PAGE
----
SCSAM's instruments encompass a wide and complementary range of characterization techniques, which provide a comprehensive resource for high-resolution imaging, diffractometry, and spatially-resolved compositional analysis.
Current capabilities for high-resolution imaging include: an AFM (atomic force microscope) which can optionally be operated with an imaging nanoindenter scan head or a stand-alone automated nanoindenter; a Keyence optical microscope providing the next-generation of optical microscopy with a large depth-of-field and advanced measurement capabilities for inspection and failure analysis.; two scanning electron microscopes, one equipped for FIB (focused ion beam) micromachining, and both equipped with XEDS (X-ray energy-dispersive spectrometry), TSEM (transmission scanning electron microscopy), and EBSD (electron backscatter diffraction) detectors.
For XRD (X-ray diffractometry), SCSAM provides two diffractometers with 1D and 2D detectors to allow for phase identification, phase fraction determination, crystal structure refinements, as well as stress and strain measurements of crystalline solids.
SCSAM's surface analysis suite of instruments includes an instrument for ToF-SIMS (time-of-flight secondary-ion mass spectrometry), a SAM (scanning Auger microprobe) for spatially resolved AES (Auger electron spectroscopy), and an instrument for XPS (X-ray photoelectron spectroscopy, also known as ESCA, electron spectrometry for chemical analysis), that accomplishes high spatial resolution by operating with a focused X-ray beam.
SCSAM’s instruments are housed in a centralized area allowing users convenient access to state-of-the-art tools for their research. For more information, please visit the center’s website: https://engineering.case.edu/centers/scsam/"
MyApps provides a virtual desktop environment with access to run all of the software licensed to any CWRU community member based on program of study, course enrollment or role at the university, without the need for installation on a computer. MyApps is available to all current CWRU students, faculty and staff members. Users of MyApps can stream software instantly without having to install it from any device, even public computers, through the MyApps portal.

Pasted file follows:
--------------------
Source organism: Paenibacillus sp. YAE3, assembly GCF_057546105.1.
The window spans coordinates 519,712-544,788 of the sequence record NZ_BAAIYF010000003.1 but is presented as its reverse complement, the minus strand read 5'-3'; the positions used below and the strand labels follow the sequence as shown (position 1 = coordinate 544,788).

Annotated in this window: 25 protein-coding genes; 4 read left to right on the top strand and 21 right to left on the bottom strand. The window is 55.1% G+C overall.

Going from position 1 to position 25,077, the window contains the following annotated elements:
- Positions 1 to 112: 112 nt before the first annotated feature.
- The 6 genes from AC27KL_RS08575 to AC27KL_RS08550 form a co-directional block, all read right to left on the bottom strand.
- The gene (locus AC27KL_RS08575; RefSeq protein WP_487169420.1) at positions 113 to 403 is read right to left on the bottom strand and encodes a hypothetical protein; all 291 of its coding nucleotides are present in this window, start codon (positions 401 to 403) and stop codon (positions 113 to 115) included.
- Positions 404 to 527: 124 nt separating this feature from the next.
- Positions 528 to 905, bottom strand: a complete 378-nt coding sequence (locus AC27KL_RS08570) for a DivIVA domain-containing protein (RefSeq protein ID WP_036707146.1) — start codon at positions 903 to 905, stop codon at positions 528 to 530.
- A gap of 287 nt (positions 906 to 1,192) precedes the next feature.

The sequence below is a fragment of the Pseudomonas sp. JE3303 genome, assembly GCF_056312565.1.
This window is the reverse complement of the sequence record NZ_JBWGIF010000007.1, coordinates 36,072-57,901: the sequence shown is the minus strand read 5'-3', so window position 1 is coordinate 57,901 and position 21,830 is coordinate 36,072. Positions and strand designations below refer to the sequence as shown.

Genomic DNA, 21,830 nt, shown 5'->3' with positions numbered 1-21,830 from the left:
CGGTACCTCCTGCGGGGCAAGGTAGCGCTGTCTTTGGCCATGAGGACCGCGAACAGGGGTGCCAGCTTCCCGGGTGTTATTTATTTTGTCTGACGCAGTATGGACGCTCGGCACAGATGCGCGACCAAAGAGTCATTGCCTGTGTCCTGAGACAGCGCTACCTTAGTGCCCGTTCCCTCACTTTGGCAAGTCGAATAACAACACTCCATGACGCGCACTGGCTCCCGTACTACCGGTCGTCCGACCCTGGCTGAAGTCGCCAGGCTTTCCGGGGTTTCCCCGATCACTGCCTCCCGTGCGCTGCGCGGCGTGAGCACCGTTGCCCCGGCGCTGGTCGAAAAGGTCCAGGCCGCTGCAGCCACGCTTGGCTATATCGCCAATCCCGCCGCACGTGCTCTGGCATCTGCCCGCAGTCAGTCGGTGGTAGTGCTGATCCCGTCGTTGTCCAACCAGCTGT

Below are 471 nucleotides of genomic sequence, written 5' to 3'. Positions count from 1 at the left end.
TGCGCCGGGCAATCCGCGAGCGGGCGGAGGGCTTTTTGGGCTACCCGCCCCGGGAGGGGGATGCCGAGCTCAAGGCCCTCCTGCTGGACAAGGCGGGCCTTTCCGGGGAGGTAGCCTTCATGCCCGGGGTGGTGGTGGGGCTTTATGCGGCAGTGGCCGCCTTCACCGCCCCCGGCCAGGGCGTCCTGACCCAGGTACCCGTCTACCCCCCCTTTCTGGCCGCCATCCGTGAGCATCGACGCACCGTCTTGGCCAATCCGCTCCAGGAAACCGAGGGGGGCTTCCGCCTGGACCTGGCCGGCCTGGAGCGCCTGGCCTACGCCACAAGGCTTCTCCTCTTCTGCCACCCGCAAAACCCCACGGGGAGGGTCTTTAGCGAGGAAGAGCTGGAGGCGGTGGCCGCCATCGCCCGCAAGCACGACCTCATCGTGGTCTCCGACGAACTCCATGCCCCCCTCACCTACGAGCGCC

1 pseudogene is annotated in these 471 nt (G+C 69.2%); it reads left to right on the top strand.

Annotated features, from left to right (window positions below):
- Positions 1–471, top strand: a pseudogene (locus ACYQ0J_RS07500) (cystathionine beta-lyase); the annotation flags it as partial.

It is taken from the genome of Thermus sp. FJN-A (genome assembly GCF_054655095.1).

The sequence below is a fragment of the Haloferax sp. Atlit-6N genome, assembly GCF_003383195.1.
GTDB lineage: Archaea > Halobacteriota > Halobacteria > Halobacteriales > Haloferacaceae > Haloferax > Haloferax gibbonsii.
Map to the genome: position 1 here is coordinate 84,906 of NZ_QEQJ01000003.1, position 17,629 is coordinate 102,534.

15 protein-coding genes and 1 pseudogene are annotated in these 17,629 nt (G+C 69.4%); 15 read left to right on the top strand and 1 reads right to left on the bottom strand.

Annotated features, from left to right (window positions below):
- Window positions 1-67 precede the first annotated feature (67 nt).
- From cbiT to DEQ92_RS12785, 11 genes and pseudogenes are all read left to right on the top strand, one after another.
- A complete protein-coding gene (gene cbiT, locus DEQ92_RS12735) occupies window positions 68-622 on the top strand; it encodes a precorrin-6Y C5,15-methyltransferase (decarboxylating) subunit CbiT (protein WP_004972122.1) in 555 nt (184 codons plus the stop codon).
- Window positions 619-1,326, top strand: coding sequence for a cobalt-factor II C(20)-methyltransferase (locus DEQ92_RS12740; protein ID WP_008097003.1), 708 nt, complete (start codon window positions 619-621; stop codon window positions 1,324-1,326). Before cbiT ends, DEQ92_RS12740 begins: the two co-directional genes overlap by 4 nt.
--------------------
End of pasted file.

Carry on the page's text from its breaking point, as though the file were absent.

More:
MyApps is compatible with Windows, Mac, iOS, Android, ChromeOS, and major Linux distributions and can be accessed via a computer running an up-to-date web browser (Google Chrome, Mozilla Firefox, Microsoft Edge, Safari). MyApps can also be accessed from any mobile device, such as an iOS or Android device, by installing the Citrix Workspace app from that device’s app store.
Nord Computer Laboratory
The Nord Computer Laboratory is a general purpose computer facility, provided by the Case School of Engineering, open 24 hours a day, available to all CWRU students. The lab contains 56 Thin Clients that connect to a Windows environment.
Larry Sears and Sally Zlotnick Sears think[box]
Housed in the Richey Mixon Building, the Larry Sears and Sally Zlotnick Sears think[box] (http://thinkbox.case.edu) houses all the resources budding innovators and makers need to bring their ideas to life. At 50,000 square feet, this maker space and innovation center is one of the largest such facilities at any university in the world. Six floors are now open, each dedicated to a specific stage of the innovation process, including open areas and meeting spaces for interaction, prototyping tools and equipment, a fabrication machine shop and project space, in addition to an incubator where students receive guidance as they start new ventures.
Inspiring, educating, and empowering an inclusive community to explore, innovate, and solve problems
The mission of Sears think[box] is to:
- Support people learning, refining, and utilizing skills to achieve their desired goal(s) in innovation, entrepreneurship, and making
- Cultivate and welcome a diverse community
- Create a culture that encourages persistence and values resilience
Think[box] is available to instructors from across the university to assist in their development and delivery of credit-bearing courses. In addition, think[box] resources can be accessed by undergraduate and graduate students pursuing course-related, research, or independent projects. In order to ensure accessibility, think[box] staff regularly offer training associated with the operation of specific equipment. Requests for custom training will be considered.